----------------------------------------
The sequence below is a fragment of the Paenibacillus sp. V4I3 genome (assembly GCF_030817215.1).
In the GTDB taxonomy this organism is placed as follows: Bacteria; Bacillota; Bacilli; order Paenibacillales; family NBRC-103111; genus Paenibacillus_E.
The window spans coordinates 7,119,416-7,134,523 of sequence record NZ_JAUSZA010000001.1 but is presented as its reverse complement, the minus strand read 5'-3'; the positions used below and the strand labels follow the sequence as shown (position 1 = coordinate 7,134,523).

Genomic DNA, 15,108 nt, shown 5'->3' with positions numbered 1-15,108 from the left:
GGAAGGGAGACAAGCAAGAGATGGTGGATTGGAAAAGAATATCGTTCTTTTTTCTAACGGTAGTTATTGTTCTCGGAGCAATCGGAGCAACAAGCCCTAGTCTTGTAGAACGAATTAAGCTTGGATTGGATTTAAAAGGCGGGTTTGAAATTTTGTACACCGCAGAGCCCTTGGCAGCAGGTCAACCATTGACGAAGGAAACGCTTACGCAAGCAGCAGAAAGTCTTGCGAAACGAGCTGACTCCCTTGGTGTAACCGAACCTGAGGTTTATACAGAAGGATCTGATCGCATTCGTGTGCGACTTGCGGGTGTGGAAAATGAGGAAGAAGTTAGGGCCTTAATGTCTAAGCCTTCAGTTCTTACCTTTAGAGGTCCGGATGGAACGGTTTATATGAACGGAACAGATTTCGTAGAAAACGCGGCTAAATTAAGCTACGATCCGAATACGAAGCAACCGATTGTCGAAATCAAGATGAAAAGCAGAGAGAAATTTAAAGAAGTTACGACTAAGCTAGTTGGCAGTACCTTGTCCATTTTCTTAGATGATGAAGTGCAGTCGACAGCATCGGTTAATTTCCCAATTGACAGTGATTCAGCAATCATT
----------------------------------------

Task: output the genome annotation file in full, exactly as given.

The sequence below is a fragment of the Paenibacillus sp. V4I3 genome (assembly GCF_030817215.1).
In the GTDB taxonomy this organism is placed as follows: Bacteria; Bacillota; Bacilli; order Paenibacillales; family NBRC-103111; genus Paenibacillus_E.
The window spans coordinates 7,119,416-7,134,523 of sequence record NZ_JAUSZA010000001.1 but is presented as its reverse complement, the minus strand read 5'-3'; the positions used below and the strand labels follow the sequence as shown (position 1 = coordinate 7,134,523).

Genomic DNA, 15,108 nt, shown 5'->3' with positions numbered 1-15,108 from the left:
GGAAGGGAGACAAGCAAGAGATGGTGGATTGGAAAAGAATATCGTTCTTTTTTCTAACGGTAGTTATTGTTCTCGGAGCAATCGGAGCAACAAGCCCTAGTCTTGTAGAACGAATTAAGCTTGGATTGGATTTAAAAGGCGGGTTTGAAATTTTGTACACCGCAGAGCCCTTGGCAGCAGGTCAACCATTGACGAAGGAAACGCTTACGCAAGCAGCAGAAAGTCTTGCGAAACGAGCTGACTCCCTTGGTGTAACCGAACCTGAGGTTTATACAGAAGGATCTGATCGCATTCGTGTGCGACTTGCGGGTGTGGAAAATGAGGAAGAAGTTAGGGCCTTAATGTCTAAGCCTTCAGTTCTTACCTTTAGAGGTCCGGATGGAACGGTTTATATGAACGGAACAGATTTCGTAGAAAACGCGGCTAAATTAAGCTACGATCCGAATACGAAGCAACCGATTGTCGAAATCAAGATGAAAAGCAGAGAGAAATTTAAAGAAGTTACGACTAAGCTAGTTGGCAGTACCTTGTCCATTTTCTTAGATGATGAAGTGCAGTCGACAGCATCGGTTAATTTCCCAATTGACAGTGATTCAGCAATCATT